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Oceania-Has-Always-Been-at-War-with-Eurasia! Pete Seeger Blogging

Oh dear. I love Pete Seeger. But Cato Vice President David Boaz does not, has Pete Seeger in his sights, and assigns him to the Guenter Grass brigade:

Comment is free: Stalin's songbird: The New Yorker has another of its affectionate profiles... the folk singer Pete Seeger.... Somehow, though, they didn't quite find room to detail Seeger's long habit of following the Stalinist line.... Seeger tells Wilkinson that when he was at Harvard during the late 1930s he was trying to "stop Hitler" and he became disgusted with a professor who counselled appeasement. Maybe so. But after the Hitler-Stalin pact, he and his group the Almanac Singers put out an album titled "Songs of John Doe".... [W]ithin months Hitler invaded the Soviet Union. The album was pulled from the market.... The Almanac Singers quickly produced a new album, "Dear Mr President", that took a different view...

After the 1939 Nazi-Soviet pact, but before the June 22, 1941 Nazi invasion of Russia:

Sunday Worker May 18, 1941: "SONGS FOR JOHN DOE" RECORDED

The ballads of a people are the songs of its working folk. Wherever people have toiled and struggled, ballads have been sung to commemorate their toil and battle.

The Songs for John Doe (Almanac Record Co., three 10-inch discs, $2) are the music of America's fight against the raging imperialist war. Remarkably sung by the Almanac Singers, an excellent group of young balladeers, these seven songs tell of the issue by issue campaign waged by the peace forces of our nation in the past year. Some of them are old tunes for many years, some are new, created by the singers themselves. All of them are authentic American ballads packing a real punch.

In "The Strange Death of John Doe", first side of the album, the Almanac Singers have produced a tragic fragment that will be sung for many a year to come. Told, as are all songs, in simple people's language, this ballad has as bitter an impact as any in the whole literature of people's songs.

Also included in the album are "Billy Boy" and "Liza Jane", both with a new set of words. The others are the Ballad of October 16, Plow Under, C for Conscription and Washington Breakdown. Some are light and savagely ridicule the rulers of America - Plow Under and Washington Breakdown - others speak of the problems of our people faced with the threat to drag them into war and all bluntly rip away the false whiskers with which the warmongers seek to disguise themselves.

The album is very suitable for performance before large bodies of people - peace rallies, union meetings and other gatherings. Simple songs of peace, they should be brought into every town and hamlet of this country, Everyone who would fight this war should consider this group of ballads a 'must.'

Songs of John Doe: Washington Breakdown:

Franklin D., listen to me,
You ain't a-gonna send me 'cross the sea,
'Cross the sea, 'cross the sea, You ain't a-gonna send me 'cross the sea.
You may say it's for defense,
But that kinda talk that I'm against.
I'm against, I'm against,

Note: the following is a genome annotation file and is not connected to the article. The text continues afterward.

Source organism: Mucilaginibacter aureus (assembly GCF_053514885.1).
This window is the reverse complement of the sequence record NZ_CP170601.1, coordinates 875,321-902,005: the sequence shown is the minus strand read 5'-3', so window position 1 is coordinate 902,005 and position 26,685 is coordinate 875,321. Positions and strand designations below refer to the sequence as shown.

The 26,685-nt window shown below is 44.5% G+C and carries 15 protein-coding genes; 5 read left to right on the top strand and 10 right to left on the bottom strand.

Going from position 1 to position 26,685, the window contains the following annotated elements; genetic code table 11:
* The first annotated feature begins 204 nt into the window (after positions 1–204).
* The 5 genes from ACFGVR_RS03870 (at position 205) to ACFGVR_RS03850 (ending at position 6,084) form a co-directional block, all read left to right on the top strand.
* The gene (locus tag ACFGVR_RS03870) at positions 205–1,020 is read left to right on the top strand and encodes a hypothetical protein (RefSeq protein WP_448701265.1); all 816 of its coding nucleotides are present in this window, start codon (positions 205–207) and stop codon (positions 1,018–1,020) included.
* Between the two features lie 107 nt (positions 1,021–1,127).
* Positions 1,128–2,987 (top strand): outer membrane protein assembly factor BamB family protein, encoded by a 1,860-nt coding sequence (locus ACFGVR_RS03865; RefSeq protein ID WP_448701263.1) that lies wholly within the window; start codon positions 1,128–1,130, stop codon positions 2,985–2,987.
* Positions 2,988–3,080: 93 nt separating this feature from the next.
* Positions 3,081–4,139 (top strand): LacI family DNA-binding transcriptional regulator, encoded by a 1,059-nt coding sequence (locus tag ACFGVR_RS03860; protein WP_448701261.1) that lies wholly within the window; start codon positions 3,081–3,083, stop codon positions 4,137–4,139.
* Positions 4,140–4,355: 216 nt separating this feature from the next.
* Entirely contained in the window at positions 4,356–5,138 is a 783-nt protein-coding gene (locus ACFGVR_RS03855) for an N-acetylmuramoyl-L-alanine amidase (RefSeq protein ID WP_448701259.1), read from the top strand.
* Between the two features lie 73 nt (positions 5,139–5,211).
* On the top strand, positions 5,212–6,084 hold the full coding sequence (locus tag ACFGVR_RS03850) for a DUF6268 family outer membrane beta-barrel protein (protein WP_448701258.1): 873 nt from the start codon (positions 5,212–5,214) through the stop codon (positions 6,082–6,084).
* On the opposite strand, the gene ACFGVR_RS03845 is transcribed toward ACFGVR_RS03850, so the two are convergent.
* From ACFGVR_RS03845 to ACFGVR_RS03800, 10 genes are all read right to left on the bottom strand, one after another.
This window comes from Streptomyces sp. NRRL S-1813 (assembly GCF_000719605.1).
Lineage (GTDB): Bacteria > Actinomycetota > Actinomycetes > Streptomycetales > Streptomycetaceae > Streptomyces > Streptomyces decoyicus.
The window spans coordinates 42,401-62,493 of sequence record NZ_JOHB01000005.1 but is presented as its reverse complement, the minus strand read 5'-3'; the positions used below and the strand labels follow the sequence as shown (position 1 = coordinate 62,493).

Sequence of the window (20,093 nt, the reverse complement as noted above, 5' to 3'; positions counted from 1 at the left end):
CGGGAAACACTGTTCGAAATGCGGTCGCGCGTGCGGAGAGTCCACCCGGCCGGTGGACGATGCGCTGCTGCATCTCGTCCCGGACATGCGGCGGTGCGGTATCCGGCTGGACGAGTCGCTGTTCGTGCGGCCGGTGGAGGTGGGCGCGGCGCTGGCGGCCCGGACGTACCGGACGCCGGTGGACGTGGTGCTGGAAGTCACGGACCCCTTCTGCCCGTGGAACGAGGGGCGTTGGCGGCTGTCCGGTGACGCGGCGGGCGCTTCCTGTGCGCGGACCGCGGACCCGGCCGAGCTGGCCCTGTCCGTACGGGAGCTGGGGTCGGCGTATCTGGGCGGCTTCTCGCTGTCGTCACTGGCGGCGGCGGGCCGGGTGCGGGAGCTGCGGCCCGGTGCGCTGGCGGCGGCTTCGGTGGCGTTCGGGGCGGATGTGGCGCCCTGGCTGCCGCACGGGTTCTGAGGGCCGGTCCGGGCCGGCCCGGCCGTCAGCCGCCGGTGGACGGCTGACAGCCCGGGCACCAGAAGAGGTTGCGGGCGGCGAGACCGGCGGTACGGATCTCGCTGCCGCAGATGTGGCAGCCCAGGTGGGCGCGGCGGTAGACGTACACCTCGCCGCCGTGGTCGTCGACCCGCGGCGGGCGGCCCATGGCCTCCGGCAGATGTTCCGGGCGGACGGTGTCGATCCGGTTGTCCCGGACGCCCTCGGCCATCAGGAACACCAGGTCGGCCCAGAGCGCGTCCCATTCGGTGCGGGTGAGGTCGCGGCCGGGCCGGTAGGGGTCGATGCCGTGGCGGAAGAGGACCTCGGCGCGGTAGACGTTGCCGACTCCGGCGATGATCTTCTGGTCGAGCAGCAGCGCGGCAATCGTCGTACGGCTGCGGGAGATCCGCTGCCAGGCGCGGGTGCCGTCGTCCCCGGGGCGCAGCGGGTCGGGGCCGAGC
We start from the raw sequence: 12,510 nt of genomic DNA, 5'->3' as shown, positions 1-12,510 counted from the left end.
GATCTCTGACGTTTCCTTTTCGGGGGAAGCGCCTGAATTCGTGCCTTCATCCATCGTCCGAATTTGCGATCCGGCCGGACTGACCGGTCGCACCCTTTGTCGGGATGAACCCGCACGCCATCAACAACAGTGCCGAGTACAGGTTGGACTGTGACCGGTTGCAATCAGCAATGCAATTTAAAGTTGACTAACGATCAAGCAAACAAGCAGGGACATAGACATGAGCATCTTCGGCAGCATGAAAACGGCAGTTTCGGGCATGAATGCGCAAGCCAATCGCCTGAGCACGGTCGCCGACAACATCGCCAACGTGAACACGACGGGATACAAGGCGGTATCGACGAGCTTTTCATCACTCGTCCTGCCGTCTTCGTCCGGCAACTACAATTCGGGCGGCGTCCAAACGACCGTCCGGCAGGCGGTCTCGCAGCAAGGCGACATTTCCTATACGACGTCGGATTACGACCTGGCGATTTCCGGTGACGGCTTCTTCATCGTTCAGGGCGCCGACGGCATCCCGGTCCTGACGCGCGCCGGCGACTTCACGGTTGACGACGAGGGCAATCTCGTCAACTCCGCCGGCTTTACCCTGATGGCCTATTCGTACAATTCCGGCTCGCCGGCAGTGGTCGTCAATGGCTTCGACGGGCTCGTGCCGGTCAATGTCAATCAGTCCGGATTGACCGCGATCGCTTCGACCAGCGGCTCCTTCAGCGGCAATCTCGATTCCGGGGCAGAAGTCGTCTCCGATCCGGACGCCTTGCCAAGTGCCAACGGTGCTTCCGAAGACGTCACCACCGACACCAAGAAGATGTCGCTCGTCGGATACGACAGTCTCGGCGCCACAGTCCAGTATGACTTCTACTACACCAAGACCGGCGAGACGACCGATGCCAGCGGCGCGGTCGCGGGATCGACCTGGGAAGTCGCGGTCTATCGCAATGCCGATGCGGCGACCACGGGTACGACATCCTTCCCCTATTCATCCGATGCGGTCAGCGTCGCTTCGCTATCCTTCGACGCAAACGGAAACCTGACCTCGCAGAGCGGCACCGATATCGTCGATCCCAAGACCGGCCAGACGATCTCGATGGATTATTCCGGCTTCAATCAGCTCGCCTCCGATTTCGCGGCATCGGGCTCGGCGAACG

That kinda talk ain't got no sense.

Lafayette, we are here, we're gonna stay right over here...

Marcantonio is the best, but I wouldn't give a nickel for all the rest...

J. P. Morgan's big and plump, eighty-four inches around the rump...

Wendell Wilkie and Franklin D., seems to me they both agree,
Both agreed, both agreed,
Both agree on killin' me.

Songs of John Doe: Plow Under:

Remember when the AAA
Killed a million hogs a day?
Instead of hogs, it's men today -
Plow the fourth one under!
Plow under, plow under,
Plow under every fourth American boy!...


Now the politicians rant,
"A boy's no better than a cotton plant;"
But we are here to say you can't
Plow the fourth one under!

Ronald D. Cohen & Dave Samuelson, liner notes for "Songs for Political Action," Bear Family Records BCD 15720 JL, 1996, pp. 77-78:

Songs for John Doe (The Almanac Singers) : In early March 1941 a group was organized to finance and produce the Almanacs' first record album, "Songs for John Doe." Among its members were veteran record producer John Hammond, Earl Robinson and Keynote label owner Eric Bernay (nee Bernstein). The principals invited potential investors to a Sunday, March 19 Almanac performance at Peter Lyons' home north of Washington Square.

"We want you to come and hear the songs, give your suggestions, and contribute toward underwriting the albums," a letter explained. "Those who join us in pledging money will receive a corresponding number of albums which may be distributed to the cause of peace, and in the cause of a new music which has arisen out of the people." The event raised $300 -- a considerable sum for those days.

The day before the session, Seeger approached Josh White about joining them. Not only could White enhance the trio's music, but he would bring a welcome racial diversity as well. According to Lampell, Sam Gary, the Carolinians' bass singer, also joined the session. Six masters ["'C' For Conscription" & "Washington Breakdown" were recorded as one take] were recorded in a two or three hour session in a small Central Park West studio in late March or early April 1941....

Bernay released the album in May 1941. Fearing political repercussions, he was reluctant to release it on Keynote, so "Songs for John Doe" appeared on the "Almanac" label. On June 22, 1941, Hitler's armies invaded the Soviet Union. With the non-agression pact broken, pacifism was out of the question. Bernay quickly pulled "Songs for John Doe" and Paul Robeson's Spring Song from distribution and reportedly destroyed the remaining inventory...